HELENA — On North Benton Avenue, in the middle of a Helena subdivision, sits an old graveyard. There are no signs, no plaques, no markers, just a square of grass bordered by sidewalk that is the final resting place of as many as 400 people.
It is the site of the old poor farm cemetery. Lewis and Clark County opened the poor farm in the late 1800s. It housed the elderly who had no one to care for them, people who were disabled and unable to work, and orphaned or abandoned children.
“This is a relic of what our country was like when there was no safety net for anybody,” Helena and Lewis and Clark County historic preservation officer Pam Attardo said.
Poor farms started on the east coast and spread west.
“People worked, did various jobs around the poor farm, took care of livestock, or grew vegetables,” Attardo said. “The idea is that they would be self-sufficient. Of course, that didn’t work out because in most of the places where these were located, you could not grow food year round.”
When people at the poor farm died, they were buried in the cemetery on what is now North Benton Avenue.
Charleen Spalding did extensive research into the poor farm, and she found a plot plan for the cemetery and made a list of people who could be buried there. But, since there are no gravesite markers, it’s uncertain how accurate the plot plan is.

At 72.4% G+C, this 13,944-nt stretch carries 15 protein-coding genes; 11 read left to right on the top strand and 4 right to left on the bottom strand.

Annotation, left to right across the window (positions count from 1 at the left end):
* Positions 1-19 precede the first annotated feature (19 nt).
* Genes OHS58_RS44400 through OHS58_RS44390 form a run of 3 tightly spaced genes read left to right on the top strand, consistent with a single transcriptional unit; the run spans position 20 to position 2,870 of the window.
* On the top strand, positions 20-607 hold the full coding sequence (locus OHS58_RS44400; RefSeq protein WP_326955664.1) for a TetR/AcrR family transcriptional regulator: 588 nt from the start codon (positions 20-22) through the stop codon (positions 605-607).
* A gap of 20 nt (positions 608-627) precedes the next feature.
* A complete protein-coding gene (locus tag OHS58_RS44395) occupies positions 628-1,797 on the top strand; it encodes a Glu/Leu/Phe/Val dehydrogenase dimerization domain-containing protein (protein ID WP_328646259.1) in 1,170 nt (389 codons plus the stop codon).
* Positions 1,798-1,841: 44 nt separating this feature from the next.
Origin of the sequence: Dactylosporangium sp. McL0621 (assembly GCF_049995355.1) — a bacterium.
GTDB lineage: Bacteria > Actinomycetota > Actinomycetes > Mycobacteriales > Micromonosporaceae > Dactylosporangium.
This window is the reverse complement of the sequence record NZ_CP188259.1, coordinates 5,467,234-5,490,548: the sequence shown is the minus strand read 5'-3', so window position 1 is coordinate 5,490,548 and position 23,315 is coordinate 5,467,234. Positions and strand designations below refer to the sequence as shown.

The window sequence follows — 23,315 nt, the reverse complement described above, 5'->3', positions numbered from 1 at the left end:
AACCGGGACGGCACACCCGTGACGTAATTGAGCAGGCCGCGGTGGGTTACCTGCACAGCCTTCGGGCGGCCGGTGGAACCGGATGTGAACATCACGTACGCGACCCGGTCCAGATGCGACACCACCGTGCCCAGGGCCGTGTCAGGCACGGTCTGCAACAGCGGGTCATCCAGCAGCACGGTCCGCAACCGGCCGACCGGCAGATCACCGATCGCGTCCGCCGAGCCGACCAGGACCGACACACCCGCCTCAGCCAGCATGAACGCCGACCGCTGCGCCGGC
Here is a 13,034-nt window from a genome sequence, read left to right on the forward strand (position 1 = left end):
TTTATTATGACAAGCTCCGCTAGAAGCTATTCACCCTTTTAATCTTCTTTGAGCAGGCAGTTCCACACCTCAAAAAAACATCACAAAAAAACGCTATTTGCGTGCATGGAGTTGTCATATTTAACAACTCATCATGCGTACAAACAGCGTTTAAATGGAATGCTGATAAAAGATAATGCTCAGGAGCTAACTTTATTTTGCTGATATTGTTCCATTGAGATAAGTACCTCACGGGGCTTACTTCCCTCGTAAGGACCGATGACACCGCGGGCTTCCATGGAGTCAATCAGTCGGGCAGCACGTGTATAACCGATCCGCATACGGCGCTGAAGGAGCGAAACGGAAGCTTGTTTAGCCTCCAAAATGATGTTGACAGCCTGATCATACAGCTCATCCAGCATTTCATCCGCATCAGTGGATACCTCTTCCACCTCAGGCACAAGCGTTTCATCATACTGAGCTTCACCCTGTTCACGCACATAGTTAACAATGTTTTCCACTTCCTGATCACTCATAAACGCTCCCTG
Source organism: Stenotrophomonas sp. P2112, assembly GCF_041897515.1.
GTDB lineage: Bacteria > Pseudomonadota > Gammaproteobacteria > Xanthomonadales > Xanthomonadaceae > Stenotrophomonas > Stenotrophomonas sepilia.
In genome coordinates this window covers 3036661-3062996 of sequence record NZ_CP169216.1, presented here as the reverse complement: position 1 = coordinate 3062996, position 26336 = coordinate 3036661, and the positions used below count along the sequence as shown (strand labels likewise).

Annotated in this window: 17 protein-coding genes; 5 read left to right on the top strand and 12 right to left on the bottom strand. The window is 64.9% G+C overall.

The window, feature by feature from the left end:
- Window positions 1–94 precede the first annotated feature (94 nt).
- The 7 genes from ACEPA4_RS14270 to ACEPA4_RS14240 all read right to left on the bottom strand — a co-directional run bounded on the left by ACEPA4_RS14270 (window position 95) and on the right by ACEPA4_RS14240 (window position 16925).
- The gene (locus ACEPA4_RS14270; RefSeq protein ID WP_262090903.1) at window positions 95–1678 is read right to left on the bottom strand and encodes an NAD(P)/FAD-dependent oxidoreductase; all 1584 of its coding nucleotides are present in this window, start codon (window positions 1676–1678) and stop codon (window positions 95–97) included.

On Wednesday, Oct. 19, the Montana Department of Transportation brought ground penetrating radar to scan the cemetery site.
“That’s what we’re doing today, just trying to confirm with the 3-D grid where the extents (of the gravesites) start and stop, and where the borders of this are,” MDT geotechnical engineer Alex Haag said.
MDT acquired the $36,000 piece of equipment about a year ago.
To put it very simply, the ground penetrating radar uses an electromagnetic signals to produce an image that indicates ground disturbances, and detecting gravesites is not what MDT usually uses it for.
“We hope to use it to detect voids behind retaining walls, we use it to find utilities when we’re drilling,” MDT geotechnical engineer Nick Jaynes said. “We haven’t really been able to use it a whole lot yet.”
Scanning the old poor farm cemetery was an important training exercise. The ground penetrating radar found a pattern indicative of graves.
“The people who are buried here are people who had no family, they had no money,” Attardo said. The county paid for them to have a pine box and be buried six feet.”
While ground penetrating radar does not answer exactly how many and who is buried at the poor farm cemetery, it does help clarify the boundaries of the final resting place for hundreds of Helenans.